Mick Namarari Tjapaltjarri (circa 1926-1998) Untitled (Rain Dreaming at Nyunmanu), 1994
Lot 101
Mick Namarari Tjapaltjarri (circa 1926-1998) Untitled (Rain Dreaming at Nyunmanu), 1994
Sold for AU$ 219,600 (US$ 205,273) inc. premium
Lot Details
Mick Namarari Tjapaltjarri (circa 1926-1998)
Untitled (Rain Dreaming at Nyunmanu), 1994
bears artist's name and Papunya Tula Artists catalogue number MN940293 on the reverse
synthetic polymer paint on linen
152 x 183 cm (59 13/16 x 72 1/16in).

Footnotes

  • PROVENANCE:
    Painted at Kintore, Northern Territory
    Papunya Tula Artists, Alice Springs, Northern Territory
    Purchased from Utopia Art Sydney, Sydney in April 1994
    The Laverty Collection, Sydney

    EXHIBITED:
    Spirit and Place: Art in Australia 1861 - 1996, curated by Nick Waterlow and Ross Mellick, Museum of Contemporary Art, Sydney, 21 November 1996 - 31 March 1997
    The Laverty Collection, Museum of Contemporary Art, Sydney, 20 June - 20 August 1998
    12th Biennale of Sydney 2000, Museum of Contemporary Art, Sydney, 26 May - 30 July 2000
    A Century of Collecting 1901>2001 curated by Nick Waterlow, Ivan Dougherty Gallery, Sydney, 29 March - 28 April 2001
    Laverty 2, Newcastle Region Art Gallery, Newcastle 14 May - 14 August 2011

    LITERATURE:
    Art & Australia, vol. 32, no. 1, Spring 1994, p.7 (illus.)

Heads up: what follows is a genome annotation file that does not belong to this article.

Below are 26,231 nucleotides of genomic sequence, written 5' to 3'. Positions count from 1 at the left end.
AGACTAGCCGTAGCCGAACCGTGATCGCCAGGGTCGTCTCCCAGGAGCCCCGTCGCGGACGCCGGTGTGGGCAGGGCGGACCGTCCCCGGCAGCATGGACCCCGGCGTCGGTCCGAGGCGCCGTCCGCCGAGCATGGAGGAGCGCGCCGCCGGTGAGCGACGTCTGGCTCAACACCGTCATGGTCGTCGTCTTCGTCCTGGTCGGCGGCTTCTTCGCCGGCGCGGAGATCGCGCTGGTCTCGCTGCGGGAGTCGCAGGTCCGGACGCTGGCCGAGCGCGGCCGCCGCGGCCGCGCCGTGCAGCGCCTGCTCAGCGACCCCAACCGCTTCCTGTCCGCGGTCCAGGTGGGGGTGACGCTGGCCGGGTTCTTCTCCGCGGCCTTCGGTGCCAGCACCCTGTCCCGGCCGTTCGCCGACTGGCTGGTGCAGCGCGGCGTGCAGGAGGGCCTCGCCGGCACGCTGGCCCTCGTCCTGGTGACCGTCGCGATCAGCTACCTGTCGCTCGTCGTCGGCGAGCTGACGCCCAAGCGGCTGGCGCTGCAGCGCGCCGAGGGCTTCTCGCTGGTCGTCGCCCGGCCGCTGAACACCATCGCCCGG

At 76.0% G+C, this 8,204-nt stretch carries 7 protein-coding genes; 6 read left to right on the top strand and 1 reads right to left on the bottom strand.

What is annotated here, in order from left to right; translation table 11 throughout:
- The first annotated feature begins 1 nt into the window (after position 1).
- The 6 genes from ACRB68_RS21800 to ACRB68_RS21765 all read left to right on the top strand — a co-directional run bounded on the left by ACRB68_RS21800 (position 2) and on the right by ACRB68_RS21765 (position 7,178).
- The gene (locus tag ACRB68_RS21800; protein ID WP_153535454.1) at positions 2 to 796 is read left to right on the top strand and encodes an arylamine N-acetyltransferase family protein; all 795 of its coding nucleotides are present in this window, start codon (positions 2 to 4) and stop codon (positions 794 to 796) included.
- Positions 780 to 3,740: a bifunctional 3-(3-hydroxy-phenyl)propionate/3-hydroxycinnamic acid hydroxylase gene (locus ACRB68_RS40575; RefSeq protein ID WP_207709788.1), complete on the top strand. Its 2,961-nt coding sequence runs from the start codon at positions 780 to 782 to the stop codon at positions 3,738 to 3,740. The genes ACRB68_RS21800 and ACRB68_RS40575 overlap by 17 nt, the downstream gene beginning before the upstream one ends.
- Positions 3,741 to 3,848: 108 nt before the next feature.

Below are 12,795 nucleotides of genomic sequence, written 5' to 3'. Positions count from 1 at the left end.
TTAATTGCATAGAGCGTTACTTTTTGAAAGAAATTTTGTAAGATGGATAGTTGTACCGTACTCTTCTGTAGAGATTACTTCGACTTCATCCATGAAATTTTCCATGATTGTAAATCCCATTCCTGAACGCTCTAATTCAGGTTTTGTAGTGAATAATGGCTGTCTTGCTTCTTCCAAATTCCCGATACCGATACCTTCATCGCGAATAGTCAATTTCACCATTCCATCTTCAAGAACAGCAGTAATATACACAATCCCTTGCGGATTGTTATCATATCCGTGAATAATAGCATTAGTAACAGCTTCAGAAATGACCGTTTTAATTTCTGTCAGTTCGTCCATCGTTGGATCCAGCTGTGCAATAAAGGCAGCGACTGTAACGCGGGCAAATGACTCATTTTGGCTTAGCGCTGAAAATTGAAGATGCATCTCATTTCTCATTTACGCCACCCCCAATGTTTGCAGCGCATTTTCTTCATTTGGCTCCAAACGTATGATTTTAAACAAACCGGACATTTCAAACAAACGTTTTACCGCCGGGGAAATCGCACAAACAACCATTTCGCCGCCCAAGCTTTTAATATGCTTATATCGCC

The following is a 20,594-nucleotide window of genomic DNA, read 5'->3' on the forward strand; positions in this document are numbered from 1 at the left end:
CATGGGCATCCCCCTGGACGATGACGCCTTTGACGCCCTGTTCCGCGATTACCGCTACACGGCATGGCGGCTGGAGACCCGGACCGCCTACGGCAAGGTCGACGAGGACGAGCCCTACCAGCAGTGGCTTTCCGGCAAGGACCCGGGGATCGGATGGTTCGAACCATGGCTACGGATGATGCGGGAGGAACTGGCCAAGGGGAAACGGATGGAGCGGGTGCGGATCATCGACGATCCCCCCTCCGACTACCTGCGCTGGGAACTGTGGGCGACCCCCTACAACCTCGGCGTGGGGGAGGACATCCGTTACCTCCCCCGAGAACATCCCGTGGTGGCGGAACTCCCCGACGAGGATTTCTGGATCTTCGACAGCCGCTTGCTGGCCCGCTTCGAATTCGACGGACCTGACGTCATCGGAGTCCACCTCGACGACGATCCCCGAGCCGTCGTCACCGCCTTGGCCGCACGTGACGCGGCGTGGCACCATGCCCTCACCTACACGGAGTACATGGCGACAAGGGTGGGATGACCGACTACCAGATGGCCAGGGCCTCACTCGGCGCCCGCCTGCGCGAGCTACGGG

'The Laverty Collection' by Anne Loxley, Art and Australia, Spring 1996, vol. 34, no. 1, p.69 (illus.)
    Ross Mellick and Nick Waterlow, Spirit and Place: Art in Australia 1861 - 1996, Sydney: Museum of Contemporary Art, 1996, p.62 (illus.)
    Joan Kerr, 'Divining the Spiritual', Art & Australia, vol. 35, no. 1, 1997, p.53 (illus.)
    John McDonald, 'Cull to be Kind', Sydney Morning Herald, 11 January 1997
    John McDonald, 'Art and Authenticity', in Collections', the International Magazine of Art & Culture, 1998, vol. 3, no.1, p.63
    Nick Waterlow, A Century of Collecting 1901>2001, Paddington, News South Wales: Ivan Dougherty Gallery, University of New South Wales, College of Fine Arts, 2001, no. 29, p.16 (illus.)
    Colin Laverty, 'Diversity and Strength: Contemporary Australian Aboriginal Art - A Private Collection', Arts of Asia, November - December 2003, cat. no. 13, p.87 (illus.)
    Colin Laverty and Elizabeth Laverty et al., Beyond Sacred: Recent Painting from Australia's Remote Aboriginal Communities - the collection of Colin and Elizabeth Laverty, Melbourne: Hardie Grant Books, 2008, p.80 (illus.)
    Colin Laverty and Elizabeth Laverty et al., Beyond Sacred: Australian Aboriginal Art - the collection of Colin and Elizabeth Laverty, Edition II, Melbourne: Kleimeyer Industries, 2011, pp.86-7 (illus.)

    Mick Namarari was one of the founding members
    of the men's painting group at Papunya in 1971
    and his paintings were included in nearly all of the
    consignments of paintings that were sent to the
    Stuart Art Centre in Alice Springs. He was a versatile
    artist, ready to experiment with a range of figuration
    and compositional structures while retaining the
    individuality of his 'hand'. His vast ancestral knowledge
    and his ritual standing allowed Namarari to paint
    a range of subjects that included the Wind, Water,
    Kangaroo and Marsupial Mouse Dreamings. In 1978